With the highest graduation rate in years and test scores on the rise, student achievement at Chicago Public Schools is moving in the right direction. In fact, CPS had the most POSSE Foundation Scholars ever this year – of the 94 total, 84 were CPS students. Forty-one high school students were named members of the Golden Apple Scholars, a 40 percent increase from 2011.
Among Gates Millennium Scholars, the District had 65 candidate finalists – more than we've had in previous years and the highest candidate finalist number in the nation (click here for a list of all CPS CPS Gates Scholars).
Among that group of 65 is Gates Millennium Scholar and recent Paul Robeson High School graduate Brianna Lockett. When she entered Robeson in 2008, however, Lockett did not start out as the student she was destined to become.
Like so many kids, she was smart, but not reaching her academic potential. That changed when she met AVID teacher, Elsie Jones, whose favorite quote is Ralph Ellison's "Education is all a matter of building bridges." Harnessing Lockett's already strong will, Jones helped her focus on her studies, which allowed her to achieve straight As throughout her high school career and become one among an elite few in the country to earn the revered scholarship.
"She was already a good student…she just needed to be pushed with more rigor and to believe in herself," Jones said. "I established a relationship with her to build bridges of trust and develop her as a learner."
The Gates Millennium Scholar (GMS) program – founded by Microsoft magnate Bill Gates and his wife Melinda – was established in 1999 to provide opportunities to low-income and high-achieving minority students via full tuition scholarships and other types of support. The foundation selects 1,000 students every year to receive the scholarship.
"I cried when I got the letter in the mail. I couldn't believe it," Lockett said. "After all this hard work, I'm glad that God saw this in His plan for me."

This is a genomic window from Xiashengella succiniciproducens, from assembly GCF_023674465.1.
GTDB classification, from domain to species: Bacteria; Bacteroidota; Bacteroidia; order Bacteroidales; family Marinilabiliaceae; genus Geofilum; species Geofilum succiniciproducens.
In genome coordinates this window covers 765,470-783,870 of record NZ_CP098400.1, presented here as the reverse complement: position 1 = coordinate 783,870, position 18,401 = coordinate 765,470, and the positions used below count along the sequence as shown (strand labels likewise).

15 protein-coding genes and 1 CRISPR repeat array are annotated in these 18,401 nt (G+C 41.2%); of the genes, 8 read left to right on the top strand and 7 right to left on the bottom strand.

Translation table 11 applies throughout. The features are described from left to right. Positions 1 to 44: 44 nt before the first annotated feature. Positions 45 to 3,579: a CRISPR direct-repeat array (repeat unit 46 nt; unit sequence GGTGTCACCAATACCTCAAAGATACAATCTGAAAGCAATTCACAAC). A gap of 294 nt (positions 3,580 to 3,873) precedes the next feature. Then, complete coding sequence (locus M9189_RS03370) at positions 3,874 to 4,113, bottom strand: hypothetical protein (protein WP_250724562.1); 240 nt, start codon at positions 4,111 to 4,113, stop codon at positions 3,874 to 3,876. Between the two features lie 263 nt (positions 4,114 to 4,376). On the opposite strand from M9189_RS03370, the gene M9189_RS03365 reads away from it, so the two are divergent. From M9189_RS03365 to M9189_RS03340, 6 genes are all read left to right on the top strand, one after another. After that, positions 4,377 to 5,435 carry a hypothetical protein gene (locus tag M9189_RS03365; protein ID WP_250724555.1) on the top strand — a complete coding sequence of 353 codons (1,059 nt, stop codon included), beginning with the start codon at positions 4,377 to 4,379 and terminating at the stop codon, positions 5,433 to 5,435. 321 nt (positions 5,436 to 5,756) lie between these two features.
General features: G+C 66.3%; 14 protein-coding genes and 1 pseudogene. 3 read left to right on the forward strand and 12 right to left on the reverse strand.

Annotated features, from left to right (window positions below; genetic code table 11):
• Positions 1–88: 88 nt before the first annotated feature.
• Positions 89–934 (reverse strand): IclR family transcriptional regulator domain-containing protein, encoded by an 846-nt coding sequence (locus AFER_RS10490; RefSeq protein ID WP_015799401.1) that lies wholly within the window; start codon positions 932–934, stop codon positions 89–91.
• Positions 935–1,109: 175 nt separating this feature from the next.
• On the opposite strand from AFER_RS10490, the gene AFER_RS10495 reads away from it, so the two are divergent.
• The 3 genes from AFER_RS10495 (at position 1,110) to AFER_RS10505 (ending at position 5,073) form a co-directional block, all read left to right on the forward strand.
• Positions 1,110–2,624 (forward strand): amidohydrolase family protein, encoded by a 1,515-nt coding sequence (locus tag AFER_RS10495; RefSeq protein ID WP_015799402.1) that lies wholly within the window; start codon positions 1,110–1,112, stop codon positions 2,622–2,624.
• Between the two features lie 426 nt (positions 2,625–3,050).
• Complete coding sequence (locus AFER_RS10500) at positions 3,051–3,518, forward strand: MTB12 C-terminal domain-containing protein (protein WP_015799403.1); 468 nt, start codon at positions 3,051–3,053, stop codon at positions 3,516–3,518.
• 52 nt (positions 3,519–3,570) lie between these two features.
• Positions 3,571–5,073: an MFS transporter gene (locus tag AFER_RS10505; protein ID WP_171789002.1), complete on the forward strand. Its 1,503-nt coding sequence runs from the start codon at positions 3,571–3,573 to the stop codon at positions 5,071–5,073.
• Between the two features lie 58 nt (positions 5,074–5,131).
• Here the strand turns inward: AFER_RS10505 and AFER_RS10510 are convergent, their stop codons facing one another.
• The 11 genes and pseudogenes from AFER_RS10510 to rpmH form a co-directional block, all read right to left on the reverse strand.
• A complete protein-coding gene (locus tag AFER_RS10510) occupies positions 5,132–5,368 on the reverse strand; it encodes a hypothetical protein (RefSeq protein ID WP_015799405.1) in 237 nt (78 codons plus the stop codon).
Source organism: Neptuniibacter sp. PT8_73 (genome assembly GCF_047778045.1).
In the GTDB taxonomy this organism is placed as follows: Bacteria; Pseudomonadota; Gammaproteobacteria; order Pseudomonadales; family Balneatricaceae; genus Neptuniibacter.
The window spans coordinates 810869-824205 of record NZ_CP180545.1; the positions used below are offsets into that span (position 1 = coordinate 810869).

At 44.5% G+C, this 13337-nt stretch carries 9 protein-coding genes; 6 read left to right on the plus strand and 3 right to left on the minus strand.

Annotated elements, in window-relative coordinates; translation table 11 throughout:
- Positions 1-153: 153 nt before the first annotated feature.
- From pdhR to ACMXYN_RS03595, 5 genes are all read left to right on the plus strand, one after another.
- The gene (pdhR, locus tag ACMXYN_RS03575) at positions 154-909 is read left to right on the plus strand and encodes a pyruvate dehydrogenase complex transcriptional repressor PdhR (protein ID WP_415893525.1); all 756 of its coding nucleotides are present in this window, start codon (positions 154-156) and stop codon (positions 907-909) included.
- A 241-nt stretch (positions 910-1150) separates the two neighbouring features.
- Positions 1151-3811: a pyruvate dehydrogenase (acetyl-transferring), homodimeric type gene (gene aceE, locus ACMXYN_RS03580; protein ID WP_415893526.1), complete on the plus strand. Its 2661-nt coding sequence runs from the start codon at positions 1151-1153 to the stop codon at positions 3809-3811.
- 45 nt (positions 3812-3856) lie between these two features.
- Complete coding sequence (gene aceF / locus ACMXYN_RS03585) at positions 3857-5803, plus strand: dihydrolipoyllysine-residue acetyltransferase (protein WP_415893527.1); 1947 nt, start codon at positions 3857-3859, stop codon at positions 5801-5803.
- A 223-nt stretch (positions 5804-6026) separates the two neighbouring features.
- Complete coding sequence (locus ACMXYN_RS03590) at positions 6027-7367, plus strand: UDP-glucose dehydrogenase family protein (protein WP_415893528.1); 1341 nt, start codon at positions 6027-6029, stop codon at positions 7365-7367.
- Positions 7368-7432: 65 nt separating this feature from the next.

The process of applying for the scholarship is lengthy; among other things, potential applicants must answer nine questions in essay format.
"As she worked on her scholarship essays, Brianna was able to look deep inside her so she could more effectively express her experiences," Jones said. "Using that approach, piece-by-piece, she put everything together."
Lockett's experiences growing up were not always the best; she was born and raised in Englewood, the South Side neighborhood. Lockett said that attending "more funerals than graduations" has fueled her resolve to be different.
"I don't like to see the same negative pattern play out over and over again," she said. "If I have the state of mind that I'm going to be better than something, then I will be."
Though quiet and somewhat shy, it was that tenacity of spirit – and an overt appreciation for her mother – that sometimes made things difficult for Lockett with her peers.
"Most [peers] around me really lacked that family love at home. Just for me to have a little more, it made me an easy target," she said. "I told people my mother was my backbone, and they thought I was trying to make them feel bad about themselves."
In fact, it's her mother that Lockett said drives her to succeed.
"She expects the best from me," she said. "I live to make her happy with all I got, and that's my education."
Lockett plans to use her scholarship to major in biology at Texas Southern University in Houston, a historically black institution and her first choice when she applied to schools.
"They graduate some of the best doctors and nurses, and that's my plan -- to be one of the best," she said.
Her desire to go pre-med – she's interested in brain surgery – was stoked by her AP biology teacher, Aisha Weaver, who said that Lockett always found creative ways to complete her work, including turning science assignments into spoken word poetry.
Lockett and Weaver worked together on a science project entitled "Can you learn while texting?" that made it all the way to the Citywide CPS Student Science Fair at the Museum of Science and Industry in 2010.
"I was able to actually use material from her science project to teach lessons in my class," Weaver said. "She just comes up with the most innovative topics to cover."
This summer before leaving to school, Lockett will continue working as the vice president of a youth group offshoot of historically black sorority Zeta Phi Beta, which she plans to pledge at Texas Southern. Through the program, she has worked service projects and fundraisers, including volunteering for a nursing program at Trinity Hospital.
Weaver believes that what separates Lockett from many of her classmates are the same qualities that made her a Gates Scholar.
"She's a leader, not a follower," Weaver said. "While other students might get distracted or are simply not enthusiastic, she just gets started and it gets done. She doesn't complain -- she just goes for it."